Case study from Flexible Executive MBA alumna Susan Scripture-Shardlow, Consultant.
Susan, why did you want to do an MBA, and why did you choose Henley?
‘After I got married, we relocated, and I found myself at a crossroads, both personally, and professionally. I had an opportunity to reflect on the direction I wanted to take and I felt that an MBA would help consolidate my knowledge, and pull together all the strands of my experience.
‘Choosing Henley wasn’t a difficult decision because my background had always been in the voluntary and public sectors, and the other MBA programmes I looked at were much more corporate. I thought that my voice would be listened to at Henley, and my rather different perspective might be welcomed. Thankfully, I was right!’
What did you expect of the programme, and what were the biggest challenges and highlights?
‘I knew it would be a tough challenge, and in that respect, the Henley team does a great job in preparing you for what is to come! The pre-booking process is very good and I think I went into the programme with my eyes open.
‘The focus on profit during the finance module was a uncomfortable for me, but the biggest challenge was overcoming the imposter syndrome I felt; coming from a non-corporate background and being surrounded by CEOs and global business leaders talking about major economic decisions was quite intimidating at first, and I struggled to find the confidence to put forward my own, very different perspective.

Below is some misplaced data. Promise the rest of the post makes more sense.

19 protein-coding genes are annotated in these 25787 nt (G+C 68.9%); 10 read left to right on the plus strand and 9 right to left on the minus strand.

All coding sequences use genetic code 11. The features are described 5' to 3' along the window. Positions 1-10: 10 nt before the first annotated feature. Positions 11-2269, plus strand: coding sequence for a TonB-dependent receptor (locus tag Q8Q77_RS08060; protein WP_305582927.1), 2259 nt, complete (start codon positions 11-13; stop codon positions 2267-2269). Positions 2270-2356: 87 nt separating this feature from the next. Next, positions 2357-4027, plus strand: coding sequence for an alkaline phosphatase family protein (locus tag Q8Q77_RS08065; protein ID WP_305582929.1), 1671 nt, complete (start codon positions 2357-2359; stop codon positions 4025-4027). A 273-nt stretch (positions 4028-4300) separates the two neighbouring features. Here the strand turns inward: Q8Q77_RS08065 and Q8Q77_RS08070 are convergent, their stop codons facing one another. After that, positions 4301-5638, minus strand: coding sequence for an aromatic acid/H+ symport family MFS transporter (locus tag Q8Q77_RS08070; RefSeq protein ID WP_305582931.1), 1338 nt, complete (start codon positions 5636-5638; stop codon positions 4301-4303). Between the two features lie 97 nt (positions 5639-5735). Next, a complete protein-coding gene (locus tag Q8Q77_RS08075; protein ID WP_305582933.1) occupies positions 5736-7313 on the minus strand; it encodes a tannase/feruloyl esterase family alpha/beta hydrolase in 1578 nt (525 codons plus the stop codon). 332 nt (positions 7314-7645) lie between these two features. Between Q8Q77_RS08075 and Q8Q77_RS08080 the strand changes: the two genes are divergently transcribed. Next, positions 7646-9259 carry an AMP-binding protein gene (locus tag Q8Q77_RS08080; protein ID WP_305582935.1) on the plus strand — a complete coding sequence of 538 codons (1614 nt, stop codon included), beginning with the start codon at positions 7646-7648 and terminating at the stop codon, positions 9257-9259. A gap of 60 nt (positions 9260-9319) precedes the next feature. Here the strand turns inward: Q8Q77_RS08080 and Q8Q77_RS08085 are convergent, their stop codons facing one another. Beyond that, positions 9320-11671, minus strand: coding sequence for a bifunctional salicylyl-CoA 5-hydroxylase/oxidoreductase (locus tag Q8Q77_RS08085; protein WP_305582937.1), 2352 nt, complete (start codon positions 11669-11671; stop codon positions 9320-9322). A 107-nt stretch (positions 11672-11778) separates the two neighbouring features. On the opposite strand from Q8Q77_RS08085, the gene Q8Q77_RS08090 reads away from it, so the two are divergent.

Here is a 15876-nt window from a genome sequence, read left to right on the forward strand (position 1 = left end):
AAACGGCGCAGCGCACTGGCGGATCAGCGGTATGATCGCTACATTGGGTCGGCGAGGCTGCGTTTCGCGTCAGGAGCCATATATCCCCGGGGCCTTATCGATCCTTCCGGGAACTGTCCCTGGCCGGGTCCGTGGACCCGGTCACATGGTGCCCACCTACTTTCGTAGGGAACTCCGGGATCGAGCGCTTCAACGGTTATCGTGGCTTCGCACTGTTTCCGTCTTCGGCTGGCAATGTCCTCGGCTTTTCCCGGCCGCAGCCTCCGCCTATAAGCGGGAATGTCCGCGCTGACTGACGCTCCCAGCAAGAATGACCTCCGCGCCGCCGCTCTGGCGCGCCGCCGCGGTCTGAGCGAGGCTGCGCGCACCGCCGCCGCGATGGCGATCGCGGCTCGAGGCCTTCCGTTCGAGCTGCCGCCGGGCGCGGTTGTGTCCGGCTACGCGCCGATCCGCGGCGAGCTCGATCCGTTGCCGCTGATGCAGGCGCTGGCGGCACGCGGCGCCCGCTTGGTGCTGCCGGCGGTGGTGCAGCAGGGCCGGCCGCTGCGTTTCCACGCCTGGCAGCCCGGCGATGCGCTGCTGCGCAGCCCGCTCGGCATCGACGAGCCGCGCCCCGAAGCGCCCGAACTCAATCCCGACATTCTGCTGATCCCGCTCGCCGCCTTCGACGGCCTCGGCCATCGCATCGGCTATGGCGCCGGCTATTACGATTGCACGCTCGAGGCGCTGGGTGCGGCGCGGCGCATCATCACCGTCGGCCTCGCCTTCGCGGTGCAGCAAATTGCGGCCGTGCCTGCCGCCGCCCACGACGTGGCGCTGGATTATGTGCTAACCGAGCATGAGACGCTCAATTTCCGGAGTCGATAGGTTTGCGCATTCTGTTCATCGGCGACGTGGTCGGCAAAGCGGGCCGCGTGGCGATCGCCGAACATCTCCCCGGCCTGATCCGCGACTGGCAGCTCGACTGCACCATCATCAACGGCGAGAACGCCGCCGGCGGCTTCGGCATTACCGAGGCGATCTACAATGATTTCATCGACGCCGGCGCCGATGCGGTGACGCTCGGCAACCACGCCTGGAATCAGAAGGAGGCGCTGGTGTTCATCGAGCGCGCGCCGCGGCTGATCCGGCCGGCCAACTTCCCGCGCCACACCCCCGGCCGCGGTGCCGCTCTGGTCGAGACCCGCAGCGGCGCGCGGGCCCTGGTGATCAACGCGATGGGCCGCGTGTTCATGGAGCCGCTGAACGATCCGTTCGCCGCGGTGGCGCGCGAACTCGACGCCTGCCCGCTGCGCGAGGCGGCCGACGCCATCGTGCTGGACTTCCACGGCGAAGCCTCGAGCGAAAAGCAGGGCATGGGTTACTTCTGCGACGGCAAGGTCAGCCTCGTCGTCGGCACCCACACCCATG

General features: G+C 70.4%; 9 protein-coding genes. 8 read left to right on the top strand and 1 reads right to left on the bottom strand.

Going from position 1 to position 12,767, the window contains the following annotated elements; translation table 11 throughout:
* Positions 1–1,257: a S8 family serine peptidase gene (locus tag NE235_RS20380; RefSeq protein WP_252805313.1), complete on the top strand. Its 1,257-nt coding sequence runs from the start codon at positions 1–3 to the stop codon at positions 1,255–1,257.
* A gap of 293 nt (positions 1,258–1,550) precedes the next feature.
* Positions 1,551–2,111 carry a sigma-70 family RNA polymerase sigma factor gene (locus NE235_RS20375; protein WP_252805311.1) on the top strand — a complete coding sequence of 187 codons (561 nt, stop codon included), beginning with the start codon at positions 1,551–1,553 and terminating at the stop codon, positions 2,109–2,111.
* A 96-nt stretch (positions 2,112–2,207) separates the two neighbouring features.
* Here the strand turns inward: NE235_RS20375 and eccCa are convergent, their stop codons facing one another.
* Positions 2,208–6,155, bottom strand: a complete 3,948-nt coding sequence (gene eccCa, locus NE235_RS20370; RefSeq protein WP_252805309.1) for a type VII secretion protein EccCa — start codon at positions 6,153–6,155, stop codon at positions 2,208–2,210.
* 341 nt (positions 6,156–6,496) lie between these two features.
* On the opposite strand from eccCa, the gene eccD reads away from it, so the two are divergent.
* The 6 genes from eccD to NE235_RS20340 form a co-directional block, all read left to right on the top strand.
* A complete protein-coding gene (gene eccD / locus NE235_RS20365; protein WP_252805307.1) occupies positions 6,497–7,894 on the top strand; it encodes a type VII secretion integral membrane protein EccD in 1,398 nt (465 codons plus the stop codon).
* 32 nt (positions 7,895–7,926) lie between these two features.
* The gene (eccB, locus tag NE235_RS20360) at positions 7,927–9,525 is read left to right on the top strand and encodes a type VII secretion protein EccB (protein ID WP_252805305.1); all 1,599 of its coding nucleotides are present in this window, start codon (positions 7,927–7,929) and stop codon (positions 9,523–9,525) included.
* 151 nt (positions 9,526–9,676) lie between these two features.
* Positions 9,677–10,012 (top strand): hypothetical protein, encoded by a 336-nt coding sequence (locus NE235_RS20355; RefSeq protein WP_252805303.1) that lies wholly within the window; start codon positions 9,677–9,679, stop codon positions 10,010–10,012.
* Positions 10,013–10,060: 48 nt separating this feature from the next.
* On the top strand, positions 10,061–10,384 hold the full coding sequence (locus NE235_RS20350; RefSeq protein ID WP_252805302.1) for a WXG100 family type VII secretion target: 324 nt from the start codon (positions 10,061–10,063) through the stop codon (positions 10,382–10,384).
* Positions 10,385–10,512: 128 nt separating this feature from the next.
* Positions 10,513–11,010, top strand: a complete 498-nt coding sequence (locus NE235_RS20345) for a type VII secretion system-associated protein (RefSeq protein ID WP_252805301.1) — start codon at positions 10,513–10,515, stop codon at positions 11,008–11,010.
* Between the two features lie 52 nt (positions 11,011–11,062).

‘However, Henley is brilliant at drawing in diverse people in from all kinds of backgrounds; people who are prepared to listen, and be challenged. We all learned so much from each other. People started to seek my advice because they felt trapped by their corporate culture, wanted to do something more meaningful and thus wanted some non-corporate advice.
I was able to give corporate peers an insight into the ‘real life’ situations I dealt with, which grounded a few people. For example, when I spoke about my work with disabled people, I realised that people were listening to my take on things, and they were being influenced by it. These conversations really helped to build my confidence.
‘There is one other thing of which I’m particularly proud, and that was winning The Henley Challenge, which is a public speaking competition open to all Henley students. I spoke about what the voluntary sector could teach the corporate sector, and how it could help them achieve greater stakeholder value. Winning such a high-profile award added enormously to my self-belief.’
Are there other ways in which the MBA has had a positive impact on you?
‘My winning presentation really seemed to strike a note with lots of people, and it gave
me a strong realisation that I could utilise my skills and knowledge professionally, without compromising my ideals. I was also very taken by Helen Tupper’s concept of The Squiggly Career during the programme, and I can envisage a future in which my own squiggly career can culminate in me making a real difference in helping communities.
‘The careers support I got from the Henley team, and the extra-curricular self-development, were really, really helpful to me, and I’m now better equipped, more knowledgeable, and fearless.’
So what advice would you offer to anyone considering following in your footsteps?
‘Don’t try to anticipate what will happen. Don’t over-prepare or overthink it. It’s a journey that needs to unfold. So immerse yourself in it, one step at a time, and enjoy wherever it takes you.’